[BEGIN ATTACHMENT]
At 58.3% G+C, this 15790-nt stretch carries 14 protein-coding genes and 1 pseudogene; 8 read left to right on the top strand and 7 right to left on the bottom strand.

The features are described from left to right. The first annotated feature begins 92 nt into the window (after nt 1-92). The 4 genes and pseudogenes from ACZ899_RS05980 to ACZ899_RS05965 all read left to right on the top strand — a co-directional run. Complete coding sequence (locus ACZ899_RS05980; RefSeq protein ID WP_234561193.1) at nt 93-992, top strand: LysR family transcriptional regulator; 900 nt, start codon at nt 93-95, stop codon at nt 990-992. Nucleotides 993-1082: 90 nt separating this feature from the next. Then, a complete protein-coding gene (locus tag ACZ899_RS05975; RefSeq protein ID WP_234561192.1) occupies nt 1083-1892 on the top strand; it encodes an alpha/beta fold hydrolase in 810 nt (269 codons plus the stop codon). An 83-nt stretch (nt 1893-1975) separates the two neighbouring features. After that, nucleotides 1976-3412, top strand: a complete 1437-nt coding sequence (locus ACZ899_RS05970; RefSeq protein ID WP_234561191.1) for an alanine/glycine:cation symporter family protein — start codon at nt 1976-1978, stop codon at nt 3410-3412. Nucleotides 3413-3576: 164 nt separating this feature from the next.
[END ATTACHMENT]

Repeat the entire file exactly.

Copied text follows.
At 58.3% G+C, this 15790-nt stretch carries 14 protein-coding genes and 1 pseudogene; 8 read left to right on the top strand and 7 right to left on the bottom strand.

The features are described from left to right. The first annotated feature begins 92 nt into the window (after nt 1-92). The 4 genes and pseudogenes from ACZ899_RS05980 to ACZ899_RS05965 all read left to right on the top strand — a co-directional run. Complete coding sequence (locus ACZ899_RS05980; RefSeq protein ID WP_234561193.1) at nt 93-992, top strand: LysR family transcriptional regulator; 900 nt, start codon at nt 93-95, stop codon at nt 990-992. Nucleotides 993-1082: 90 nt separating this feature from the next. Then, a complete protein-coding gene (locus tag ACZ899_RS05975; RefSeq protein ID WP_234561192.1) occupies nt 1083-1892 on the top strand; it encodes an alpha/beta fold hydrolase in 810 nt (269 codons plus the stop codon). An 83-nt stretch (nt 1893-1975) separates the two neighbouring features. After that, nucleotides 1976-3412, top strand: a complete 1437-nt coding sequence (locus ACZ899_RS05970; RefSeq protein ID WP_234561191.1) for an alanine/glycine:cation symporter family protein — start codon at nt 1976-1978, stop codon at nt 3410-3412. Nucleotides 3413-3576: 164 nt separating this feature from the next.